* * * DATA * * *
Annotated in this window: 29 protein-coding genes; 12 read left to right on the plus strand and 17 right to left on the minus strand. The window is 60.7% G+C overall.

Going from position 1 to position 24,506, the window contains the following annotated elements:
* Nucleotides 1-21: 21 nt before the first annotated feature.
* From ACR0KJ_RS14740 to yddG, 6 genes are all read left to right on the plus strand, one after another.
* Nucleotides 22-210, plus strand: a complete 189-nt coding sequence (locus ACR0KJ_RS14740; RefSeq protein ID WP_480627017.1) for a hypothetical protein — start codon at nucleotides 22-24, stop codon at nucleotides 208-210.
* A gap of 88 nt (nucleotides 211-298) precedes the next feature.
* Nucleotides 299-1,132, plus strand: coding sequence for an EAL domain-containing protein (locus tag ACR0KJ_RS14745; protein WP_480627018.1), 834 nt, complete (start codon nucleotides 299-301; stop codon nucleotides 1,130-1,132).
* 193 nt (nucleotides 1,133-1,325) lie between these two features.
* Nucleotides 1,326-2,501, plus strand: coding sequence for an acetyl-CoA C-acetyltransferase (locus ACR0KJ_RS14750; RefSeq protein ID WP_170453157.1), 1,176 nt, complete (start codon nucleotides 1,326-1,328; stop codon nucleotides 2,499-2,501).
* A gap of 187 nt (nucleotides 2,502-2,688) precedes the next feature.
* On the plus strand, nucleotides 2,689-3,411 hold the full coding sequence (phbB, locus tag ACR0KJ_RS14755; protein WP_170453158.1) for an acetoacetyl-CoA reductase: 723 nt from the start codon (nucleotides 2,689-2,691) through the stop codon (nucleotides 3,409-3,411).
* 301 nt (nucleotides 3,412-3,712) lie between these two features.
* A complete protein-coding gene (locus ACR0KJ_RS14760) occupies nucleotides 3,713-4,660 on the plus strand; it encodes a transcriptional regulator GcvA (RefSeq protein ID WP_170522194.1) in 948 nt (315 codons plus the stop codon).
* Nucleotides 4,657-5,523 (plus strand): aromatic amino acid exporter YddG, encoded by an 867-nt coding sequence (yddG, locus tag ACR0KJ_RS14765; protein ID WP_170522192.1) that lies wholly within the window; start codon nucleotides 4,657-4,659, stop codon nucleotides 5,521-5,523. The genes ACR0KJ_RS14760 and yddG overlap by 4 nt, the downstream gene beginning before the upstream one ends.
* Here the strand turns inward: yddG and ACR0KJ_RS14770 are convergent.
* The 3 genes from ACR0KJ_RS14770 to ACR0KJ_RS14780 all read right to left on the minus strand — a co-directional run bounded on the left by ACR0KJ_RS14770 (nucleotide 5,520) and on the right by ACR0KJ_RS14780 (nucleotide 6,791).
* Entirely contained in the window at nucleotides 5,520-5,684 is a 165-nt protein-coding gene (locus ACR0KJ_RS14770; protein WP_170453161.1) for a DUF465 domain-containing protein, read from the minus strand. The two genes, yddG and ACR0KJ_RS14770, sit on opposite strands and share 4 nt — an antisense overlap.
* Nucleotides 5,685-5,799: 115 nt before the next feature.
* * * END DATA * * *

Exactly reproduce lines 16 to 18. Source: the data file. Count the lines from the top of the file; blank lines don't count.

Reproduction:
* The 3 genes from ACR0KJ_RS14770 to ACR0KJ_RS14780 all read right to left on the minus strand — a co-directional run bounded on the left by ACR0KJ_RS14770 (nucleotide 5,520) and on the right by ACR0KJ_RS14780 (nucleotide 6,791).
* Entirely contained in the window at nucleotides 5,520-5,684 is a 165-nt protein-coding gene (locus ACR0KJ_RS14770; protein WP_170453161.1) for a DUF465 domain-containing protein, read from the minus strand. The two genes, yddG and ACR0KJ_RS14770, sit on opposite strands and share 4 nt — an antisense overlap.
* Nucleotides 5,685-5,799: 115 nt before the next feature.